ID thefts reach 5% of U.S. population..!!

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Identity theft is a scam that reaches at least 5 percent of the U.S. population.

A report released by the Bureau of Justice Statistics said 11.7 million Americans ages 16 and older were victims of identity theft between the years 2006 and 2008 — and financial experts say that number is increasing.

“Technology is always changing, and unfortunately it makes identity theft easier, so we have to be more careful,” said Rebecca Travnichek, family financial education specialist for the University of Missouri Extension.

Ms. Travnichek said in 2005, it was reported that there was one identity theft victim every 22 seconds.
This and the bureau’s report are the most recent numbers available, she said, but it would be safe to assume the number of victims has increased, and the time between each crime has decreased.

The most common form of identity theft is the fraudulent use of an existing account, most likely found through “dumpster diving” for account numbers and other identifying information.

The Bureau of Justice Statistics found that of the 11.7 million victims, 3 percent reported a breach or attempted breach of an existing bank account or credit card.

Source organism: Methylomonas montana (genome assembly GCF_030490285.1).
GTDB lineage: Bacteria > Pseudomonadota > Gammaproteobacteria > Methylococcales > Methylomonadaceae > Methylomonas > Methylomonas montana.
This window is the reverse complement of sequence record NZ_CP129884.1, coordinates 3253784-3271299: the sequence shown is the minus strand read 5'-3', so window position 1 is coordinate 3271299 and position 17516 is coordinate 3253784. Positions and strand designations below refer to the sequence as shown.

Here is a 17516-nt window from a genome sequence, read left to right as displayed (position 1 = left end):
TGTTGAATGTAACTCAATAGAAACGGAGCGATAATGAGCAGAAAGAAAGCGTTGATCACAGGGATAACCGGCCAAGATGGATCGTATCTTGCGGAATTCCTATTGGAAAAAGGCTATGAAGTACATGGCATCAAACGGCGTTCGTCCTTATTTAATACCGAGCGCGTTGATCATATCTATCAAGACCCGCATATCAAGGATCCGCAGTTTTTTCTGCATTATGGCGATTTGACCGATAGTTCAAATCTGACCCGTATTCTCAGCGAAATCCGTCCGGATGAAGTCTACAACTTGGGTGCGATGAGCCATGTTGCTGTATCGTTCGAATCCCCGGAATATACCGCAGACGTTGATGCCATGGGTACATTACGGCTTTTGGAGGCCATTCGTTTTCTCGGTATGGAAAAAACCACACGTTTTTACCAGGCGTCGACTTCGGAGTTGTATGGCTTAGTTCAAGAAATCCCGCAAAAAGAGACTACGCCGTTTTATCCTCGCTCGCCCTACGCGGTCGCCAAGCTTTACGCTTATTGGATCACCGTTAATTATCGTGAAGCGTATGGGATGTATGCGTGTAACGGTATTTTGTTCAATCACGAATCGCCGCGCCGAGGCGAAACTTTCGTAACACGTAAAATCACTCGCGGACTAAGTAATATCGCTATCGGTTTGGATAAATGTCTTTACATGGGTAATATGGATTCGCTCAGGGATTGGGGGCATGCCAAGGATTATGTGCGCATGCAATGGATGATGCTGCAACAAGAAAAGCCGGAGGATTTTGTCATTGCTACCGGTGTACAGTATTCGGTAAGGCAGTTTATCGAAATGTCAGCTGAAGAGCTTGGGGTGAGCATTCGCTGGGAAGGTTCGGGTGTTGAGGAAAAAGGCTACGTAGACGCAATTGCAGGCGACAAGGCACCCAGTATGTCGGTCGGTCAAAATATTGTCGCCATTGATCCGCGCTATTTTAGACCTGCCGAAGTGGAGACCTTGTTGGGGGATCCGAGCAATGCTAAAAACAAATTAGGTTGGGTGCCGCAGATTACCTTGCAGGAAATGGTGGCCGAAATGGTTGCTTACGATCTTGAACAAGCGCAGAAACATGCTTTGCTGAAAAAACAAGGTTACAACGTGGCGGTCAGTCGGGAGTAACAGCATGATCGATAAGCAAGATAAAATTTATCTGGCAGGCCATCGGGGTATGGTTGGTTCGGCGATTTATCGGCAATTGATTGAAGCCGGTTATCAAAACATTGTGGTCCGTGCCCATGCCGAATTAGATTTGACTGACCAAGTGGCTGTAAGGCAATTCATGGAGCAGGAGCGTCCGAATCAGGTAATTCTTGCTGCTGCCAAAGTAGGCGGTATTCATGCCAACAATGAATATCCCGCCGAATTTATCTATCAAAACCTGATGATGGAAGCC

Ms. Travnichek said this form of identity theft can easily be avoided by shredding any document that has your full name, address, Social Security number, or any bank or credit card account numbers.

“It’s very disheartening to me, because a lot of this is people just aren’t paying attention,” she said.
It’s especially important to be aware of the potential for identity theft around the holidays, when other tasks may be a priority, said Detective Richard Shelton with the St. Joseph Police Department’s financial crimes unit.

“Everyone gets in the frantic mode and they forget some common thinking, such as keeping a closer eye on their purse and wallets,” especially when holiday shopping or hosting guests, he said.

Even businesses are often more lenient when opening accounts in the busy holiday season, paying less attention to the information provided and overlooking identification checks. The bureau reported that 1.7 million people reported the fraudulent use of their information to open a new account.



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